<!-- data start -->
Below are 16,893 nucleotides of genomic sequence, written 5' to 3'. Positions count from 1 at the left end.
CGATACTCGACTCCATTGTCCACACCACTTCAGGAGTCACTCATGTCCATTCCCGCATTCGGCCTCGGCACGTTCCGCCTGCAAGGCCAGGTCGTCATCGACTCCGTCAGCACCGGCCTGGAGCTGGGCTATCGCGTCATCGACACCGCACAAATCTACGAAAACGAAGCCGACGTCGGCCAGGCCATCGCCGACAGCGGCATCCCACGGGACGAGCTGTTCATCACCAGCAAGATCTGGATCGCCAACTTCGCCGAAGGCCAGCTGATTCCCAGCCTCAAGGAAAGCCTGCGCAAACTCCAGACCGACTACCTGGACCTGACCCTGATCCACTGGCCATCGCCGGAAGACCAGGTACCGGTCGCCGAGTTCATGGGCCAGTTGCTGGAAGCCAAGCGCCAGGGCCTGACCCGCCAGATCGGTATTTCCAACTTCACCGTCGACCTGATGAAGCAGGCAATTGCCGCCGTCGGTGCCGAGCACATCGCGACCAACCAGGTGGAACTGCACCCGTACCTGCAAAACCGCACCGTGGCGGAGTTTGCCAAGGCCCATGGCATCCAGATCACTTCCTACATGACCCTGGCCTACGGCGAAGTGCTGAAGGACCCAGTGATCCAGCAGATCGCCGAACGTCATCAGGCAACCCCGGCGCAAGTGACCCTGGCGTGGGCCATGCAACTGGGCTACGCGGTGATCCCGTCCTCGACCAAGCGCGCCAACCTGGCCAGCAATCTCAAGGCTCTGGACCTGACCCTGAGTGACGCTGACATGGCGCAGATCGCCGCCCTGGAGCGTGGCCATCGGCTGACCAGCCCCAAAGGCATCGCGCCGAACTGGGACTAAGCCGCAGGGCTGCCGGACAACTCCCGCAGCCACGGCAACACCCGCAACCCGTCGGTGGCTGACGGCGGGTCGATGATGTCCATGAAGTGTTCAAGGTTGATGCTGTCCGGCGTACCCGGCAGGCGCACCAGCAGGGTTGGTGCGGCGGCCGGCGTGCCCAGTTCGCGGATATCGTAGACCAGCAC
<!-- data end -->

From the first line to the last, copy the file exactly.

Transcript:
Below are 16,893 nucleotides of genomic sequence, written 5' to 3'. Positions count from 1 at the left end.
CGATACTCGACTCCATTGTCCACACCACTTCAGGAGTCACTCATGTCCATTCCCGCATTCGGCCTCGGCACGTTCCGCCTGCAAGGCCAGGTCGTCATCGACTCCGTCAGCACCGGCCTGGAGCTGGGCTATCGCGTCATCGACACCGCACAAATCTACGAAAACGAAGCCGACGTCGGCCAGGCCATCGCCGACAGCGGCATCCCACGGGACGAGCTGTTCATCACCAGCAAGATCTGGATCGCCAACTTCGCCGAAGGCCAGCTGATTCCCAGCCTCAAGGAAAGCCTGCGCAAACTCCAGACCGACTACCTGGACCTGACCCTGATCCACTGGCCATCGCCGGAAGACCAGGTACCGGTCGCCGAGTTCATGGGCCAGTTGCTGGAAGCCAAGCGCCAGGGCCTGACCCGCCAGATCGGTATTTCCAACTTCACCGTCGACCTGATGAAGCAGGCAATTGCCGCCGTCGGTGCCGAGCACATCGCGACCAACCAGGTGGAACTGCACCCGTACCTGCAAAACCGCACCGTGGCGGAGTTTGCCAAGGCCCATGGCATCCAGATCACTTCCTACATGACCCTGGCCTACGGCGAAGTGCTGAAGGACCCAGTGATCCAGCAGATCGCCGAACGTCATCAGGCAACCCCGGCGCAAGTGACCCTGGCGTGGGCCATGCAACTGGGCTACGCGGTGATCCCGTCCTCGACCAAGCGCGCCAACCTGGCCAGCAATCTCAAGGCTCTGGACCTGACCCTGAGTGACGCTGACATGGCGCAGATCGCCGCCCTGGAGCGTGGCCATCGGCTGACCAGCCCCAAAGGCATCGCGCCGAACTGGGACTAAGCCGCAGGGCTGCCGGACAACTCCCGCAGCCACGGCAACACCCGCAACCCGTCGGTGGCTGACGGCGGGTCGATGATGTCCATGAAGTGTTCAAGGTTGATGCTGTCCGGCGTACCCGGCAGGCGCACCAGCAGGGTTGGTGCGGCGGCCGGCGTGCCCAGTTCGCGGATATCGTAGACCAGCAC